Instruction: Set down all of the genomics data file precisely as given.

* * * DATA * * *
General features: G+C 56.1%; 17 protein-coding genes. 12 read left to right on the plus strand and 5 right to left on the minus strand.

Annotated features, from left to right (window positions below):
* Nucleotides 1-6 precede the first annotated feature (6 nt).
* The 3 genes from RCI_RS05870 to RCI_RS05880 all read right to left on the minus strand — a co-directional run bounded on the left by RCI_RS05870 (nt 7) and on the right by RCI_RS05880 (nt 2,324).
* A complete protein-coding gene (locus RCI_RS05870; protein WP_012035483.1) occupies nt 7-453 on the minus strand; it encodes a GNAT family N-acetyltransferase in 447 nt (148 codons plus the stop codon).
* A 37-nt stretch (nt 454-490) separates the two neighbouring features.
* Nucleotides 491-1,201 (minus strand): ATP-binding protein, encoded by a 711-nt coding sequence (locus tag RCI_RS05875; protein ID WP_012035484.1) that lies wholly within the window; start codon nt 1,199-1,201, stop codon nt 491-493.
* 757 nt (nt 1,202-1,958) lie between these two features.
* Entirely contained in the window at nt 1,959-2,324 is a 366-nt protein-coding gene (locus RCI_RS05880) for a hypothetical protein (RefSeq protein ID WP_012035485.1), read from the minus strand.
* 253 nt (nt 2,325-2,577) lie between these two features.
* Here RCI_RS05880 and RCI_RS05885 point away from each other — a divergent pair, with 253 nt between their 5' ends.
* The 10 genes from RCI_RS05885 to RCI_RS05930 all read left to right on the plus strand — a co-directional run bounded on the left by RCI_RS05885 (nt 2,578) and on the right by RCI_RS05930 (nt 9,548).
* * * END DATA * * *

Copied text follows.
General features: G+C 56.1%; 17 protein-coding genes. 12 read left to right on the plus strand and 5 right to left on the minus strand.

Annotated features, from left to right (window positions below):
* Nucleotides 1-6 precede the first annotated feature (6 nt).
* The 3 genes from RCI_RS05870 to RCI_RS05880 all read right to left on the minus strand — a co-directional run bounded on the left by RCI_RS05870 (nt 7) and on the right by RCI_RS05880 (nt 2,324).
* A complete protein-coding gene (locus RCI_RS05870; protein WP_012035483.1) occupies nt 7-453 on the minus strand; it encodes a GNAT family N-acetyltransferase in 447 nt (148 codons plus the stop codon).
* A 37-nt stretch (nt 454-490) separates the two neighbouring features.
* Nucleotides 491-1,201 (minus strand): ATP-binding protein, encoded by a 711-nt coding sequence (locus tag RCI_RS05875; protein ID WP_012035484.1) that lies wholly within the window; start codon nt 1,199-1,201, stop codon nt 491-493.
* 757 nt (nt 1,202-1,958) lie between these two features.
* Entirely contained in the window at nt 1,959-2,324 is a 366-nt protein-coding gene (locus RCI_RS05880) for a hypothetical protein (RefSeq protein ID WP_012035485.1), read from the minus strand.
* 253 nt (nt 2,325-2,577) lie between these two features.
* Here RCI_RS05880 and RCI_RS05885 point away from each other — a divergent pair, with 253 nt between their 5' ends.
* The 10 genes from RCI_RS05885 to RCI_RS05930 all read left to right on the plus strand — a co-directional run bounded on the left by RCI_RS05885 (nt 2,578) and on the right by RCI_RS05930 (nt 9,548).